American Association for Cancer Research
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Supplementary Table S3 from Comparison of Circulating Tumor DNA Assays for Molecular Residual Disease Detection in Early-Stage Triple-Negative Breast Cancer

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posted on 2024-02-16, 09:40 authored by Maria Coakley, Guillermo Villacampa, Prithika Sritharan, Claire Swift, Kathryn Dunne, Lucy Kilburn, Katie Goddard, Christodoulos Pipinikas, Patricia Rojas, Warren Emmett, Peter Hall, Catherine Harper-Wynne, Tamas Hickish, Iain Macpherson, Alicia Okines, Andrew Wardley, Duncan Wheatley, Simon Waters, Carlo Palmieri, Matthew Winter, Rosalind J. Cutts, Isaac Garcia-Murillas, Judith Bliss, Nicholas C. Turner

Baseline information (n=141).


Cancer Research UK (CRUK)

NIHR Biomedical Research Centre, Royal Marsden NHS Foundation Trust/Institute of Cancer Research (BRC)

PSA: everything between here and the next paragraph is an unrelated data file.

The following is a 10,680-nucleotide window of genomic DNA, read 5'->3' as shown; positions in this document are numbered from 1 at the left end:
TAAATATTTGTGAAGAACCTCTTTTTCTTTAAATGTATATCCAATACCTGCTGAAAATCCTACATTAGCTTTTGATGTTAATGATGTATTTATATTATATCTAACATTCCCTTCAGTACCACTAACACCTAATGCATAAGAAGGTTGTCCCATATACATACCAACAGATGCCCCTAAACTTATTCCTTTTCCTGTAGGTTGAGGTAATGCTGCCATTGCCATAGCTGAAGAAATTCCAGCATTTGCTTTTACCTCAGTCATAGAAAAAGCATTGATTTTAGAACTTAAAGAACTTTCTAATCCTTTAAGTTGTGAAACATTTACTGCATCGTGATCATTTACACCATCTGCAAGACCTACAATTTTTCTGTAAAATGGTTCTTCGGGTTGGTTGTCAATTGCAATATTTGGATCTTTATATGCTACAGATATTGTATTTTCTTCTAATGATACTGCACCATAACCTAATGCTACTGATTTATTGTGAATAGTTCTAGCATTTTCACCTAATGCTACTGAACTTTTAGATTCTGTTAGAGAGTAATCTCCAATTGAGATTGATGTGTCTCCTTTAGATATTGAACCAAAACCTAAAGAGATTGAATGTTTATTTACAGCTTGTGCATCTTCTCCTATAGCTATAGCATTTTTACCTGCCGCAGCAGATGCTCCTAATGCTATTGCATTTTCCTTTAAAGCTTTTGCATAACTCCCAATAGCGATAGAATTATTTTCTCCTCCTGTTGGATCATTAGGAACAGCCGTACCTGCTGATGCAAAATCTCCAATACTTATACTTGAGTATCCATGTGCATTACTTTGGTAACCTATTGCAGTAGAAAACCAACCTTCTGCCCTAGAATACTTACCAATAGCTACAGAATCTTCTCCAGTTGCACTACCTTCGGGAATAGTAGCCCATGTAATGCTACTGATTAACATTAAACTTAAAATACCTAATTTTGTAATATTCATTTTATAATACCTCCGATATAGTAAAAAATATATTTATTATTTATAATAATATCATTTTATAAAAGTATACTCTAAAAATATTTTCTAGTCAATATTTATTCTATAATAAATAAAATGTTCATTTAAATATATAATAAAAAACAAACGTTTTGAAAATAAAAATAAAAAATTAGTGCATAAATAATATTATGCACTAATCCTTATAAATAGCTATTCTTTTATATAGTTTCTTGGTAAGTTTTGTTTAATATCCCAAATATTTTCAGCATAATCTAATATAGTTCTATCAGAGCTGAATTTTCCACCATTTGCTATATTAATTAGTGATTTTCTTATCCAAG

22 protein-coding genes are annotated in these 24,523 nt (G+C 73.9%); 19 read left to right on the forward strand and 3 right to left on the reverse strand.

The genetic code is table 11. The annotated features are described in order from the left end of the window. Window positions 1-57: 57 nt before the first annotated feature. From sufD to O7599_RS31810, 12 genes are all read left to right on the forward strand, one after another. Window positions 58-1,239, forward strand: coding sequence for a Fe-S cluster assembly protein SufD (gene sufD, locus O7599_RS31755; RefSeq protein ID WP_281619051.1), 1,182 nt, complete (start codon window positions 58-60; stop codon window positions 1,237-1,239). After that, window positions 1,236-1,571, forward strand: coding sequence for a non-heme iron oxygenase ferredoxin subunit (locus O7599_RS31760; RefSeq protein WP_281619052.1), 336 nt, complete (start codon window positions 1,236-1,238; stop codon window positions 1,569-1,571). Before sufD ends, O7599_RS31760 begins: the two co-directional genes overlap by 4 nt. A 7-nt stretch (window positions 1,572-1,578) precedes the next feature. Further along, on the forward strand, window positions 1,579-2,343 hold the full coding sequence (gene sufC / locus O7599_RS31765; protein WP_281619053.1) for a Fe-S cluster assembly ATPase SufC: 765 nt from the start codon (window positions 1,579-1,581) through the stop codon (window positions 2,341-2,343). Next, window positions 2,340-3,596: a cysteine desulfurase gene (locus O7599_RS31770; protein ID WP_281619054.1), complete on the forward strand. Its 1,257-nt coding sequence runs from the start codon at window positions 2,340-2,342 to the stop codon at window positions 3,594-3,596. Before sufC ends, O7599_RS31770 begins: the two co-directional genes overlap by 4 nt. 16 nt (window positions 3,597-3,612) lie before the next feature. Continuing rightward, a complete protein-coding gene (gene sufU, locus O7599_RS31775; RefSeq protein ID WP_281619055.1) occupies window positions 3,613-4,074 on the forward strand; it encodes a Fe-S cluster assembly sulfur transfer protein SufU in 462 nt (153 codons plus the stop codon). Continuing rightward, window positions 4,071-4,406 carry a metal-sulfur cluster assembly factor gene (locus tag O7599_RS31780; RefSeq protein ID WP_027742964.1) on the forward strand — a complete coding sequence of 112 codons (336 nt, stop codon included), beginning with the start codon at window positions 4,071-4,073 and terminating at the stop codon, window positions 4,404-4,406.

Detection of circulating tumor DNA (ctDNA) in patients who have completed treatment for early-stage breast cancer is associated with a high risk of relapse, yet the optimal assay for ctDNA detection is unknown. The cTRAK-TN clinical trial prospectively used tumor-informed digital PCR (dPCR) assays for ctDNA molecular residual disease (MRD) detection in early-stage triple-negative breast cancer. We compared tumor-informed dPCR assays with tumor-informed personalized multimutation sequencing assays in 141 patients from cTRAK-TN. MRD was first detected by personalized sequencing in 47.9% of patients, 0% first detected by dPCR, and 52.1% with both assays simultaneously (P < 0.001; Fisher exact test). The median lead time from ctDNA detection to relapse was 6.1 months with personalized sequencing and 3.9 months with dPCR (P = 0.004, mixed-effects Cox model). Detection of MRD at the first time point was associated with a shorter time to relapse compared with detection at subsequent time points (median lead time 4.2 vs. 7.1 months; P = 0.02). Personalized multimutation sequencing assays have potential clinically important improvements in clinical outcome in the early detection of MRD.

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